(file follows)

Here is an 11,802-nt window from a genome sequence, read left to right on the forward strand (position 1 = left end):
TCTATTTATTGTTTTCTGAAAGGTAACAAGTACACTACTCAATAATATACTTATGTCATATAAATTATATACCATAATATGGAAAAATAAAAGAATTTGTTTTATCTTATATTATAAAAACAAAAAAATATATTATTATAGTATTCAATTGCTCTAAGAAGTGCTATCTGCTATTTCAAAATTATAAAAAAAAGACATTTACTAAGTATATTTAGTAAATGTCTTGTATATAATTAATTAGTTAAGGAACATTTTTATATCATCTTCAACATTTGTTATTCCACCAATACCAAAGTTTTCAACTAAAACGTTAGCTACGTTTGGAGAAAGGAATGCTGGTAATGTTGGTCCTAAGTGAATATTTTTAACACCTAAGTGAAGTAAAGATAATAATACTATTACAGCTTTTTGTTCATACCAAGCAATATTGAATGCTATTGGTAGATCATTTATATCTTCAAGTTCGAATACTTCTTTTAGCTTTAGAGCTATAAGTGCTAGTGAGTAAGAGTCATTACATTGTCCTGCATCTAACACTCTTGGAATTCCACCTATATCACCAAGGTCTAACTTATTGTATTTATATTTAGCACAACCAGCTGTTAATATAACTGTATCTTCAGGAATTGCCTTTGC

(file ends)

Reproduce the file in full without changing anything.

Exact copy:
Here is an 11,802-nt window from a genome sequence, read left to right on the forward strand (position 1 = left end):
TCTATTTATTGTTTTCTGAAAGGTAACAAGTACACTACTCAATAATATACTTATGTCATATAAATTATATACCATAATATGGAAAAATAAAAGAATTTGTTTTATCTTATATTATAAAAACAAAAAAATATATTATTATAGTATTCAATTGCTCTAAGAAGTGCTATCTGCTATTTCAAAATTATAAAAAAAAGACATTTACTAAGTATATTTAGTAAATGTCTTGTATATAATTAATTAGTTAAGGAACATTTTTATATCATCTTCAACATTTGTTATTCCACCAATACCAAAGTTTTCAACTAAAACGTTAGCTACGTTTGGAGAAAGGAATGCTGGTAATGTTGGTCCTAAGTGAATATTTTTAACACCTAAGTGAAGTAAAGATAATAATACTATTACAGCTTTTTGTTCATACCAAGCAATATTGAATGCTATTGGTAGATCATTTATATCTTCAAGTTCGAATACTTCTTTTAGCTTTAGAGCTATAAGTGCTAGTGAGTAAGAGTCATTACATTGTCCTGCATCTAACACTCTTGGAATTCCACCTATATCACCAAGGTCTAACTTATTGTATTTATATTTAGCACAACCAGCTGTTAATATAACTGTATCTTCAGGAATTGCCTTTGC